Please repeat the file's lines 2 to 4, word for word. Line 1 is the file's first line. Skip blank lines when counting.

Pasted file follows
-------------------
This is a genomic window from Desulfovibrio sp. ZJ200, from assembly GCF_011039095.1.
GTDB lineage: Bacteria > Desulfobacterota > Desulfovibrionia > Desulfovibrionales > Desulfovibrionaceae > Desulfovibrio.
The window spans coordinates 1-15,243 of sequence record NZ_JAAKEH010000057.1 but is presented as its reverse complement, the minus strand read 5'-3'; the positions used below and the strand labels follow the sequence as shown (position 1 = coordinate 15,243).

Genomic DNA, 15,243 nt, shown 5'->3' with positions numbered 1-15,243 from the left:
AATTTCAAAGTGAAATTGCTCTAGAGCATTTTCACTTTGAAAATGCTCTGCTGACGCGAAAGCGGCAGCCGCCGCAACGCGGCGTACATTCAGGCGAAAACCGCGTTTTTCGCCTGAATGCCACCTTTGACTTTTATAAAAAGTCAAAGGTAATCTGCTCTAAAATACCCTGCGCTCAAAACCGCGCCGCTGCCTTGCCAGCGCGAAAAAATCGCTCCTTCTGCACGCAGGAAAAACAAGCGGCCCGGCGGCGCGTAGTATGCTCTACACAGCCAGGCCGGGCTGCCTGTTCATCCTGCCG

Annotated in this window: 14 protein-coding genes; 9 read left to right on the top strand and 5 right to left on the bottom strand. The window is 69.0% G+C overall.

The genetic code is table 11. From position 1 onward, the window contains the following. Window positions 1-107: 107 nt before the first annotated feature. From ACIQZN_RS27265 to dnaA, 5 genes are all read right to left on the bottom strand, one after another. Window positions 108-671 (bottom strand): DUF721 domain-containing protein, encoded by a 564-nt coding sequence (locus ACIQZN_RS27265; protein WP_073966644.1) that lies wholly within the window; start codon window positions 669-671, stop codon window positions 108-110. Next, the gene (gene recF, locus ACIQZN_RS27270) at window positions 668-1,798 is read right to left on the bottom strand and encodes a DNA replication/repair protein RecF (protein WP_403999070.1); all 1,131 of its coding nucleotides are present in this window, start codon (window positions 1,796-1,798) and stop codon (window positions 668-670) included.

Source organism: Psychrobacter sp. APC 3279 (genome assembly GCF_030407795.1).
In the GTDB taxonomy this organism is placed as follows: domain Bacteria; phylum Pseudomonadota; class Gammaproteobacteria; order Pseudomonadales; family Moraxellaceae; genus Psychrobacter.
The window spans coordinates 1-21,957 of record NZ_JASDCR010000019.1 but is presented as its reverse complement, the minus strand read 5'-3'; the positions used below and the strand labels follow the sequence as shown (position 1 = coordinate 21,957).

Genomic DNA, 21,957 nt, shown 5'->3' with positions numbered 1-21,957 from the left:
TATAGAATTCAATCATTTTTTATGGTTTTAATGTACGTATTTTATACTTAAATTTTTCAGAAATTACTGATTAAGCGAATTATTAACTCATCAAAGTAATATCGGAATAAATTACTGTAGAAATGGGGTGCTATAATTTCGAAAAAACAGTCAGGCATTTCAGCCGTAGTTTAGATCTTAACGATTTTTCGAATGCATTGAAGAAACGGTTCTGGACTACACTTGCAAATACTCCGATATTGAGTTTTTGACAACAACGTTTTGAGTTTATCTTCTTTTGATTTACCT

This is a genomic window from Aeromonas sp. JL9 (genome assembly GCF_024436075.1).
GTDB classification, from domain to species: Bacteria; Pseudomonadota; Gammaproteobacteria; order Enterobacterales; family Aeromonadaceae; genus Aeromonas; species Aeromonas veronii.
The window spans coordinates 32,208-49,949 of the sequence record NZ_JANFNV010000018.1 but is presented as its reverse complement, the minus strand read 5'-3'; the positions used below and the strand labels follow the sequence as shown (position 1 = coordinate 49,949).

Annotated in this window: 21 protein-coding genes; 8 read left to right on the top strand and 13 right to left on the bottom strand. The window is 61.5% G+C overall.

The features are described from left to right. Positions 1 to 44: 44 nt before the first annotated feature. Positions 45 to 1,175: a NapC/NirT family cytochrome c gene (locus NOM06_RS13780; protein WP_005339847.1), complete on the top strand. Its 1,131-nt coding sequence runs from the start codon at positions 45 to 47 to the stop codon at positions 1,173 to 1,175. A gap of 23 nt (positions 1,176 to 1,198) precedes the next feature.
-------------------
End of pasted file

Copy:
GTDB lineage: Bacteria > Desulfobacterota > Desulfovibrionia > Desulfovibrionales > Desulfovibrionaceae > Desulfovibrio.
The window spans coordinates 1-15,243 of sequence record NZ_JAAKEH010000057.1 but is presented as its reverse complement, the minus strand read 5'-3'; the positions used below and the strand labels follow the sequence as shown (position 1 = coordinate 15,243).

Genomic DNA, 15,243 nt, shown 5'->3' with positions numbered 1-15,243 from the left: